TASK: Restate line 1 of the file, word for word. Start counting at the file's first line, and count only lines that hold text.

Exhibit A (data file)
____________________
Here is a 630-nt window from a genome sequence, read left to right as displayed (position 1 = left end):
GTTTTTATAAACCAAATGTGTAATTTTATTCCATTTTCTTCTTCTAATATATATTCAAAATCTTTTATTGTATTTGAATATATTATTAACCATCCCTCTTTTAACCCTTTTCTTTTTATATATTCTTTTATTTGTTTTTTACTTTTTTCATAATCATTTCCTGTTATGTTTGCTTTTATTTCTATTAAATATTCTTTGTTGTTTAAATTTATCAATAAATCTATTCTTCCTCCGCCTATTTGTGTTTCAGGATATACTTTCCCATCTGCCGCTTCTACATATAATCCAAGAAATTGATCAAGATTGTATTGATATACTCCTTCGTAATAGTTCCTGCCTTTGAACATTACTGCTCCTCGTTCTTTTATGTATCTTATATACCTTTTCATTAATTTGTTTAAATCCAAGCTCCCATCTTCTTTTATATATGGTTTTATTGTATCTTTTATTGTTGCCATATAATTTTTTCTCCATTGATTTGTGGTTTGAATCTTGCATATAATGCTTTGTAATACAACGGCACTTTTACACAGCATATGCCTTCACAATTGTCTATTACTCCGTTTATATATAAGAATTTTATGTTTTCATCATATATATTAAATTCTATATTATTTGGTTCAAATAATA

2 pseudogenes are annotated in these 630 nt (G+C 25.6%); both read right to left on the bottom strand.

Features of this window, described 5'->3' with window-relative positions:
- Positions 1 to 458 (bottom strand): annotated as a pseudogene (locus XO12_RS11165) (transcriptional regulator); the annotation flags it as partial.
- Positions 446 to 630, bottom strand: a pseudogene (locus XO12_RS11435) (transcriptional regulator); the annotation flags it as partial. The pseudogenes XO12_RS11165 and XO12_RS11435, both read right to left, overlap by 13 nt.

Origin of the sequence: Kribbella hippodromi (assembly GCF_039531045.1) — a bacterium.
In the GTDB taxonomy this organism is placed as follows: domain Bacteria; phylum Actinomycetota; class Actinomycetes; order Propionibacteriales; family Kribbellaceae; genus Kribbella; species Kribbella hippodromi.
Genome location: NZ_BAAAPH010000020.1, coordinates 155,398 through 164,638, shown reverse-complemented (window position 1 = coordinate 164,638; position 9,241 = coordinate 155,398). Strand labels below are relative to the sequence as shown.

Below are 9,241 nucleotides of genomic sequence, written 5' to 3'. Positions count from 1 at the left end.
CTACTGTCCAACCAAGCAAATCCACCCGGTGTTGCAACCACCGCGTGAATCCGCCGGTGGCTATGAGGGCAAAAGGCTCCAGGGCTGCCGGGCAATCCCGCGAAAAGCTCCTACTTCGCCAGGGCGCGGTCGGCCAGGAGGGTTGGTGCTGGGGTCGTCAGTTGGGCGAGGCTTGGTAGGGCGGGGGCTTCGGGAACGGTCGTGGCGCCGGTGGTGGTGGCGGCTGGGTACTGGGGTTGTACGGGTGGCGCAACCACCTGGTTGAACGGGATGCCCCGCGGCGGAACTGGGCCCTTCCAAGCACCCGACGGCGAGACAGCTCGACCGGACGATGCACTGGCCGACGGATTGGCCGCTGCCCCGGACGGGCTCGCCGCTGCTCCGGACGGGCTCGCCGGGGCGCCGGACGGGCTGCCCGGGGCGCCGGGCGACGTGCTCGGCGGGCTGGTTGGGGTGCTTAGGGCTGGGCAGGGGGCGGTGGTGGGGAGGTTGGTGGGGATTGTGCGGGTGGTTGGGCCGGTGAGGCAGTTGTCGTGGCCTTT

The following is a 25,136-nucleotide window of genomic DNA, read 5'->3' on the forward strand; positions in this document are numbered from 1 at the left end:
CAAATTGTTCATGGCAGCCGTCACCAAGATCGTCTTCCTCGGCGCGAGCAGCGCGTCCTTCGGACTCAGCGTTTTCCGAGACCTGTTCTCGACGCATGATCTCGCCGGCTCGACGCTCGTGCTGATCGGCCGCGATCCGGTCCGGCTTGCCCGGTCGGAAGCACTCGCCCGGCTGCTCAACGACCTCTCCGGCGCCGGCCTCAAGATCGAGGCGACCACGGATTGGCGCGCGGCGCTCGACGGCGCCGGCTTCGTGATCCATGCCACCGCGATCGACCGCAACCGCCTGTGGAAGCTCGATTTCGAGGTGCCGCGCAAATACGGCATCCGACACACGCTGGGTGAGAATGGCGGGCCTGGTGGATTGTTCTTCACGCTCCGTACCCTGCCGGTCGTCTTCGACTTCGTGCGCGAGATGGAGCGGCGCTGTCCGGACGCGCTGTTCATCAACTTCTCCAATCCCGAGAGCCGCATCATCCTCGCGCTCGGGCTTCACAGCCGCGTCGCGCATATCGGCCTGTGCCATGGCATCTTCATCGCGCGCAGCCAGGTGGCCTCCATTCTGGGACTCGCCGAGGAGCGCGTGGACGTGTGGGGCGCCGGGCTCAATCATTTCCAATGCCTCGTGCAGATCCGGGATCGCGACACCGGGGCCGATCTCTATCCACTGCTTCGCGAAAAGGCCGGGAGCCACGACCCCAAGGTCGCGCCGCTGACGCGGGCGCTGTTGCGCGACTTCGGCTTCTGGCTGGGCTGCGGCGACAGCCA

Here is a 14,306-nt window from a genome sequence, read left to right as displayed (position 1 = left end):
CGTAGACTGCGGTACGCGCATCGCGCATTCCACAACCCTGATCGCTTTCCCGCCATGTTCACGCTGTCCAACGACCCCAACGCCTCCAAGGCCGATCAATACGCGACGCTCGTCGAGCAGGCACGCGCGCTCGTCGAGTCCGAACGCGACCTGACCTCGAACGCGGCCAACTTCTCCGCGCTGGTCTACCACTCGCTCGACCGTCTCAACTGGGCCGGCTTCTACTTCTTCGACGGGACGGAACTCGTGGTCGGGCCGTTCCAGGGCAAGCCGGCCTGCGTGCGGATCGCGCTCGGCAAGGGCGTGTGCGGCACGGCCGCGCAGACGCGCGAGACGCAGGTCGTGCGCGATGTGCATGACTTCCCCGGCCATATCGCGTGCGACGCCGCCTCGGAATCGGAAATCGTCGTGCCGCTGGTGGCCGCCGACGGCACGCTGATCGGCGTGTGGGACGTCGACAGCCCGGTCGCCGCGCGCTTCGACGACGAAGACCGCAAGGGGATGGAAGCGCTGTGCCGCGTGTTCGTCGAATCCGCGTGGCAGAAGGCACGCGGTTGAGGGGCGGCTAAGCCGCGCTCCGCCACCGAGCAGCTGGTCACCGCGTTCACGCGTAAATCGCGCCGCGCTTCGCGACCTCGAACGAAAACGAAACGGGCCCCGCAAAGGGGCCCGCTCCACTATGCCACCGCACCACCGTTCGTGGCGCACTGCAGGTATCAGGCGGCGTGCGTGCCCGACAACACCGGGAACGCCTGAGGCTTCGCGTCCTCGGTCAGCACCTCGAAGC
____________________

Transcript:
Here is a 630-nt window from a genome sequence, read left to right as displayed (position 1 = left end):